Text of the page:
The 401(k) is one of the most common ways for individuals to save for their future. They offer many benefits, such as the opportunity to save and invest pre-tax earnings. Additionally, while not required, many employers contribute to employee 401(k)s as an additional employee incentive.
Many employers match a percentage of employee salary based on what the employee is contributing throughout the year, while others match up to a certain dollar amount for all employees at the end of the year. All plans work differently, so it’s important to know how your plan works to make sure you’re maximizing your possible benefits.
Is There a Limit on How Much an Employer Can Match for 401(k) Contributions?
Each year, the IRS sets limits on how much can be contributed to a 401(k). In 2023, the maximum combined (employer and employee) contribution is $66,000 for those under 50 years old and $73,500 for those over 50. The individual employee maximum contribution is $22,500 for those under 50 and $30,000 for those over 50.
The amount an employer can match in a 401(k) depends on how much the employee is contributing. For example, assume an employee under 50 years old contributes the maximum of $22,500. The difference between the total contribution limit of $66,000 and the employee contribution of $22,500, $43,500, is the maximum an employer can match.
Usually, the employer match isn’t great enough to put an employee over the combined contribution limit of $66,000 (or $73,500). For self-employed individuals, check out our blog post on small business retirement plan options.
Is There a Salary Cap for 401(k) Employer Match?
The IRS sets a limit on the amount of compensation that can be matched on. In 2023, the amount is $330,000. High income earners unaware of this may be missing out on their full employer match.
Let’s say you earn a salary of $300,000 and a bonus of $105,000 paid in January. You’re 45 years old, elect to defer 7.5% of your salary, 0% of your bonus, and your employer matches 5% on a “payroll basis”. A “payroll basis” means that your employer only matches on the income the employee contributes, which in this example excludes matching on your bonus.
At the end of September 2023 your compensation is $330,000, and your employer will no longer be able to match because of the IRS compensation limit. Looking at the breakdown below, you’re missing out on $3,750 of employer match.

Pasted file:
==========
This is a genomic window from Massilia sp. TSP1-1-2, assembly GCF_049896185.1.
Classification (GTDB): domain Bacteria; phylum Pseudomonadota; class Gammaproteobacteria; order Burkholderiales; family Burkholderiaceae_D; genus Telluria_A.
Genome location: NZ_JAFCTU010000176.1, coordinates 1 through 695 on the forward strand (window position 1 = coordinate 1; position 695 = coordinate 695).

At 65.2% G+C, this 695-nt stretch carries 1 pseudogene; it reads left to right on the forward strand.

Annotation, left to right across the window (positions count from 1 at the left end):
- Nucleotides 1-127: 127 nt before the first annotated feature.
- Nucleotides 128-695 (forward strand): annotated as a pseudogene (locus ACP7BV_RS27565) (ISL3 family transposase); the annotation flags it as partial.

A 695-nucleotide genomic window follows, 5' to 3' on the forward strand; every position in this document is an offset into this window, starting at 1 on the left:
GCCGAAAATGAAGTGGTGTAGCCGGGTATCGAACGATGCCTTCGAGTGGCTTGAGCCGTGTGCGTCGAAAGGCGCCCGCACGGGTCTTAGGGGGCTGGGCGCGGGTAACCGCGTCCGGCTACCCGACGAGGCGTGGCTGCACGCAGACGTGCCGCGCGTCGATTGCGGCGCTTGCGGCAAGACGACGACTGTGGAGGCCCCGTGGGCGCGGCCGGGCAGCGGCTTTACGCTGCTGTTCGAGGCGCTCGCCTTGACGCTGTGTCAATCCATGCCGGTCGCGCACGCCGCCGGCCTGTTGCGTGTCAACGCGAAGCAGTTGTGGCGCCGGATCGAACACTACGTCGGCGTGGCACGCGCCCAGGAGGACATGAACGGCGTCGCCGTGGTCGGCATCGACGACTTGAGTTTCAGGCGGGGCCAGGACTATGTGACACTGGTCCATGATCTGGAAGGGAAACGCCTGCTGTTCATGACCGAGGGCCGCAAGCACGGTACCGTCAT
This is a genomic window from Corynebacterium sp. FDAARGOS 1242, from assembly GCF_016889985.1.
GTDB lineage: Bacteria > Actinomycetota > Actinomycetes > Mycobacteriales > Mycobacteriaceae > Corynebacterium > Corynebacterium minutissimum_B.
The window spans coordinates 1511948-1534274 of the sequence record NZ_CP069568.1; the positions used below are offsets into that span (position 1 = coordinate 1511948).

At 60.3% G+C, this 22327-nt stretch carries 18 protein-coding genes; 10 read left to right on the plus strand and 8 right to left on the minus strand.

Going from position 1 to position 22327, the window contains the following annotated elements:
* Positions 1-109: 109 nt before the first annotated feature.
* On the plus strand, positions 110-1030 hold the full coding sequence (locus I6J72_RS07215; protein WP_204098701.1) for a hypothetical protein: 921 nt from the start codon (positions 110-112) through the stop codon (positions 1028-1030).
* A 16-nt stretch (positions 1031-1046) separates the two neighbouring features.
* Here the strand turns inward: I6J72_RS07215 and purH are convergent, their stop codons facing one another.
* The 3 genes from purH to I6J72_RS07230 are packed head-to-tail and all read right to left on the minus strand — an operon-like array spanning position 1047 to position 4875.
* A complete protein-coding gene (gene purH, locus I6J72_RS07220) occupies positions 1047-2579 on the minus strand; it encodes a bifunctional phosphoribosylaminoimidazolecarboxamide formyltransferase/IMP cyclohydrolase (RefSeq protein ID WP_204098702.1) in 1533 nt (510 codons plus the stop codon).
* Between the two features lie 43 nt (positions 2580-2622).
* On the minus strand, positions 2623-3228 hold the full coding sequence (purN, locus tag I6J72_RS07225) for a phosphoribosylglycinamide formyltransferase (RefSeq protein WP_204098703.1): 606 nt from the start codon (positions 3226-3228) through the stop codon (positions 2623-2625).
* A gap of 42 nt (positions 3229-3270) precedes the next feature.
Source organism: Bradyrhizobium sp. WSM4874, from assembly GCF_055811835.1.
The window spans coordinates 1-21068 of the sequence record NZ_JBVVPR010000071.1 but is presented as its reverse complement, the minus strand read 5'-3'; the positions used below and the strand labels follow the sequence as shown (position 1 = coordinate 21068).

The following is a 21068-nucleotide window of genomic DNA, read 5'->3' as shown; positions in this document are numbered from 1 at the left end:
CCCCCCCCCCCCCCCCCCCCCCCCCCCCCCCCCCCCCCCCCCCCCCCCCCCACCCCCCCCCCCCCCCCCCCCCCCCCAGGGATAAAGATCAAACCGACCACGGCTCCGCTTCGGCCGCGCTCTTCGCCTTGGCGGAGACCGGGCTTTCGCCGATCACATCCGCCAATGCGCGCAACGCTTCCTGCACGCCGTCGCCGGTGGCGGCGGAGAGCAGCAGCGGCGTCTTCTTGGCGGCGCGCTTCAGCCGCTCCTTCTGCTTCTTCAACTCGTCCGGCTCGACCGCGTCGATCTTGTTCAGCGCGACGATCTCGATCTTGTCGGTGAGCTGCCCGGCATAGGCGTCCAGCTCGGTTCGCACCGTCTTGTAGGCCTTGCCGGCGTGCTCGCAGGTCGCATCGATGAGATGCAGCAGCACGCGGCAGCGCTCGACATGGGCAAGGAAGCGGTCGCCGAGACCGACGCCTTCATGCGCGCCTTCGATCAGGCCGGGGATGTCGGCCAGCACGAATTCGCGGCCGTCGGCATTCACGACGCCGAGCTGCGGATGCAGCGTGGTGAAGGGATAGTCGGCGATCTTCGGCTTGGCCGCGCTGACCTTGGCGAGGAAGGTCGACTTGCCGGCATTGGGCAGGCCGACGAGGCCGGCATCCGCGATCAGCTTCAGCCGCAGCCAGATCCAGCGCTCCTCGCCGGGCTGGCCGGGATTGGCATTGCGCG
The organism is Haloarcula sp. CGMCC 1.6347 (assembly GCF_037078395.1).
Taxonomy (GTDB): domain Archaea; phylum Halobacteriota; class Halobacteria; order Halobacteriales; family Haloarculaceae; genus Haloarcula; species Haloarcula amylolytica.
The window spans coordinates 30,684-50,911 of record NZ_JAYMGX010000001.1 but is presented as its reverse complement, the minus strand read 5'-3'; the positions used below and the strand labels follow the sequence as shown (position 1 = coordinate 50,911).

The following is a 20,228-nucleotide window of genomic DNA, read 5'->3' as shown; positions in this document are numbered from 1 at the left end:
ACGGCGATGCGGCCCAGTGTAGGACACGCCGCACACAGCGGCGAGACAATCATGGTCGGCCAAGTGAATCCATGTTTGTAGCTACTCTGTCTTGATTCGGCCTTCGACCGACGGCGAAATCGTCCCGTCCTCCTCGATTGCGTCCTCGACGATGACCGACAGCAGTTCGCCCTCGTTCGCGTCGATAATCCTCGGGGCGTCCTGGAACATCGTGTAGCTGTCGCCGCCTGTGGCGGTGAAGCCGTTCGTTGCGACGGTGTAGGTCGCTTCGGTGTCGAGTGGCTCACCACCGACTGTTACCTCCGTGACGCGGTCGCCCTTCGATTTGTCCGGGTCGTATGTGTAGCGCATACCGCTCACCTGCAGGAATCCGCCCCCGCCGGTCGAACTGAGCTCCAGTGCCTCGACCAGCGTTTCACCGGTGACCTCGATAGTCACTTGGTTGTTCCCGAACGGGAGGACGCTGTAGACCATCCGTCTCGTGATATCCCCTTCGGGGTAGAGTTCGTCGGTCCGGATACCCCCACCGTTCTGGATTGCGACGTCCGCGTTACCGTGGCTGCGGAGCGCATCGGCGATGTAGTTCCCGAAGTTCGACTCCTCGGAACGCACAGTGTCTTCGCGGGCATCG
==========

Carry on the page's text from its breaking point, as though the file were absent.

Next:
|Month||Employee Contribution||Employer Match||Total Compensation|
|January||$ 1,875||$ 1,250||$ 130,000|
|February||$ 1,875||$ 1,250||$ 155,000|
|March||$ 1,875||$ 1,250||$ 180,000|
|April||$ 1,875||$ 1,250||$ 205,000|
|May||$ 1,875||$ 1,250||$ 230,000|
|June||$ 1,875||$ 1,250||$ 255,000|
|July||$ 1,875||$ 1,250||$ 280,000|
|August||$ 1,875||$ 1,250||$ 305,000|
|September||$ 1,875||$ 1,250||$ 330,000|
|October||$ 1,875||$ –||$ 355,000|
|November||$ 1,875||$ –||$ 380,000|
|December||$ 1,875||$ –||$ 405,000|
It’s important to review your Plan Document to know how your employer makes matching contributions. For high income earners who reach the $330,000 compensation amount more quickly and/or have a high employer match, the money missed out on can be even greater.
Does This Affect Employees Making Less Than $330,000?
Yes, employee 401(k) contribution limits can impact your employer match. No matter the income level, employees maximizing their contributions early in the year may miss out on employer match if their company does not offer a “true up”. A “true up” is when a company still makes matching contributions after the maximum employee contribution has been reached.
For example, if you are 32 years old, earn a salary of $100,000, defer 30% to your 401(k), and your employer matches 6% of your contribution, you will hit the maximum employee contribution at the end of September. Therefore, since you are not contributing during the last 3 months of the year your employer match could stop as well. As seen in the table below, you may miss out on $1,500 of employer match.
|Month||Employee Contribution||Employer Match||Total Employee Contribution|
|January||$ 2,500||$ 500||$ 2,500|
|February||$ 2,500||$ 500||$ 5,000|
|March||$ 2,500||$ 500||$ 7,500|
|April||$ 2,500||$ 500||$ 10,000|
|May||$ 2,500||$ 500||$ 12,500|
|June||$ 2,500||$ 500||$ 15,000|
|July||$ 2,500||$ 500||$ 17,500|
|August||$ 2,500||$ 500||$ 20,000|
|September||$ 2,500||$ 500||$ 22,500|
|October||$ –||$ –||$ 22,500|
|November||$ –||$ –||$ 22,500|
|December||$ –||$ –||$ 22,500|
Properly maximizing your employer match can lead to more money in your pocket for retirement. Failing to account for the compensation limit for employer matching and maximizing your 401(k) contributions too early in the year can be costly. If you have questions about how your plan works, it can be helpful to reach out to your HR department or a Wealth Advisor at Marshall Financial.